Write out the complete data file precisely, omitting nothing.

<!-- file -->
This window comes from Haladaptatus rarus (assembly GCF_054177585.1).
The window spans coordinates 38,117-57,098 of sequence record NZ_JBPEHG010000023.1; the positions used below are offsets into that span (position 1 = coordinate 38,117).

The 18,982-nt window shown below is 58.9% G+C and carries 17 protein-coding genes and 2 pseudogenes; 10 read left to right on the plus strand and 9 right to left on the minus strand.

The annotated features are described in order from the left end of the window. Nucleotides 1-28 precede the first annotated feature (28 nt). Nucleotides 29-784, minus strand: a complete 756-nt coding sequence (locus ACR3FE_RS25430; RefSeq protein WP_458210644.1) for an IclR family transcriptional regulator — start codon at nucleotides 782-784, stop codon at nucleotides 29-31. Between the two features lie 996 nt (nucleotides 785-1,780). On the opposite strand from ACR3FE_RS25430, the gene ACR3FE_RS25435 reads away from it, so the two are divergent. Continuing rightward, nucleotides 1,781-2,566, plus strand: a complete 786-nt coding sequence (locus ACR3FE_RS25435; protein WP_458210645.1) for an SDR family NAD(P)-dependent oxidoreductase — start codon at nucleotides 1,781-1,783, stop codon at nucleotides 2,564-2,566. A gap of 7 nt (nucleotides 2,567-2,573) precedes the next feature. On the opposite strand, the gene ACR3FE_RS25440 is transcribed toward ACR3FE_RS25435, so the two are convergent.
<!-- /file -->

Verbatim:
This window comes from Haladaptatus rarus (assembly GCF_054177585.1).
The window spans coordinates 38,117-57,098 of sequence record NZ_JBPEHG010000023.1; the positions used below are offsets into that span (position 1 = coordinate 38,117).

The 18,982-nt window shown below is 58.9% G+C and carries 17 protein-coding genes and 2 pseudogenes; 10 read left to right on the plus strand and 9 right to left on the minus strand.

The annotated features are described in order from the left end of the window. Nucleotides 1-28 precede the first annotated feature (28 nt). Nucleotides 29-784, minus strand: a complete 756-nt coding sequence (locus ACR3FE_RS25430; RefSeq protein WP_458210644.1) for an IclR family transcriptional regulator — start codon at nucleotides 782-784, stop codon at nucleotides 29-31. Between the two features lie 996 nt (nucleotides 785-1,780). On the opposite strand from ACR3FE_RS25430, the gene ACR3FE_RS25435 reads away from it, so the two are divergent. Continuing rightward, nucleotides 1,781-2,566, plus strand: a complete 786-nt coding sequence (locus ACR3FE_RS25435; protein WP_458210645.1) for an SDR family NAD(P)-dependent oxidoreductase — start codon at nucleotides 1,781-1,783, stop codon at nucleotides 2,564-2,566. A gap of 7 nt (nucleotides 2,567-2,573) precedes the next feature. On the opposite strand, the gene ACR3FE_RS25440 is transcribed toward ACR3FE_RS25435, so the two are convergent.